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by • April 22, 2015 • Collaboration, Design Thinking, Integrative ThinkingComments (0)1483

Fully Equipped for Wicked Problems

If I was to pick one word to describe how learning unfolds in my classroom, I would say ‘deliberate’. There is a deliberate process, built from the exploration of pedagogy, inquiry, knowledge building, design thinking,  and integrative thinking which is supported and encouraged by an incredible, global professional learning network that willingly tests ideas and shares ideas.  I start the school year with the goal of equipping students with a thinking and problem-solving toolkit.  Each experience adds another tool or process to the kit until students have the skills and strategies for embracing wicked problems.  Today I had the privilege of observing the culmination of this work in my grade 6 students.

They are working through the pro-pro model process of integrative thinking.  This method is useful when faced with either-or-choices where the idea of accepting trade-offs or making compromises is unappealing.  The process leads problem-solvers to create something new that is better than the choices they were originally considering.  It isn’t easy work.  Students work in teams and grapple with a way of thinking that does not feel natural.  At points along the way they experience confusion and frustration as well as laughter and ah ha moments.

We are into day 2 of the process. Yesterday ended with one class feeling frustrated and confused, mostly due to my having poorly explained some of the steps.  I texted Nogah Kornberg at Rotman this morning for assistance on how to identify benefits within each model.  With her guidance I was able to put the class back on track.

I created an anchor chart to make explicit what we are trying to accomplish.  Students found this extremely helpful.

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As they went at it again, it wasn’t long before magic began to happen.  The tension disappeared; the energy level in the room picked up.  Groups began to experience breakthroughs.

Then, in the buzz of business,  something remarkable happened.  Students without prompting opened up the tool kits.  Every group drew upon different tools and processes to make their thinking about the solution to the problem explicit. It became obvious that the learning has been internalized – they are equipped with strategies.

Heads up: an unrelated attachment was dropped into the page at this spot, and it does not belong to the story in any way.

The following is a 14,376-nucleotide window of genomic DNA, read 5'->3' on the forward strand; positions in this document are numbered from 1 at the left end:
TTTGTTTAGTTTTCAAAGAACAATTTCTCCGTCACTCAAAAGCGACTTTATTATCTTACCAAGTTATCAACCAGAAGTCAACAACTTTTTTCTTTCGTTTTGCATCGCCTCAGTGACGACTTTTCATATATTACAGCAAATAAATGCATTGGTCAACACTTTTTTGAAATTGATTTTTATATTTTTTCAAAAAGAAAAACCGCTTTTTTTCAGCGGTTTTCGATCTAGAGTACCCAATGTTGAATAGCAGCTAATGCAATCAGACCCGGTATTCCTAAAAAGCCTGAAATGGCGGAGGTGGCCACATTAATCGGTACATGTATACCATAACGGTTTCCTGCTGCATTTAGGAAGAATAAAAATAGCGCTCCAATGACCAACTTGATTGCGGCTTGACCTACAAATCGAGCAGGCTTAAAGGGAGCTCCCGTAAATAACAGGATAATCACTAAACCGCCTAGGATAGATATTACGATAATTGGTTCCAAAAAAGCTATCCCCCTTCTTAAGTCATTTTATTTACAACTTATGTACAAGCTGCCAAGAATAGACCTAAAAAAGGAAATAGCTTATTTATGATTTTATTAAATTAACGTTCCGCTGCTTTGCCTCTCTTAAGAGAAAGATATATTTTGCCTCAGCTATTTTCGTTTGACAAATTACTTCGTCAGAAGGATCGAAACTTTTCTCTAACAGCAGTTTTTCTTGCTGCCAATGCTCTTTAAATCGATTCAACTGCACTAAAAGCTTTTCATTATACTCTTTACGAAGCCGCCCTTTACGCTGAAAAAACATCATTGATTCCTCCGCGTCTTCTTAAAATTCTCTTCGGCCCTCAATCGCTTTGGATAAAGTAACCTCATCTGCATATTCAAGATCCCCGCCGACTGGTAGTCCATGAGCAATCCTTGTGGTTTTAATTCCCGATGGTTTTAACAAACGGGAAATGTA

They came to me using problem-solving terminology.

“Can we do rapid idea generation?”  These students then clustered and identified themes in their ideas.

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“Can we build a model?|

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“Our idea isn’t really a solution like what we did for the MRI machine… can we do an experience journey?”


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Another group created a causal model of their solution, finding connections between ideas.


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Another group asked, “Can we take some time and just dive into and explore what our key words really mean?”

It was all so natural.  So natural that one group felt comfortable enough to come to me and say, “When you shared your idea of a possible solution to the problem … that wasn’t helpful.  We’re having a hard time getting it out of our head.  Next time you shouldn’t share that.”  The students understood it was their job to provide feedback to improve the process. If those who have taught me integrative and design thinking could have been in the room, they  would have been cheering.  This is what we’ve been working towards – building students who are equipped to dive deeply into complexity – who have myriad strategies to frame, explore and find solutions to really challenging problems.

Also significant?  Students are demonstrating their thinking in ways meaningful to them.  Each group’s work is very different – all of them demonstrate complexity of thought and creativity in process and solution finding.

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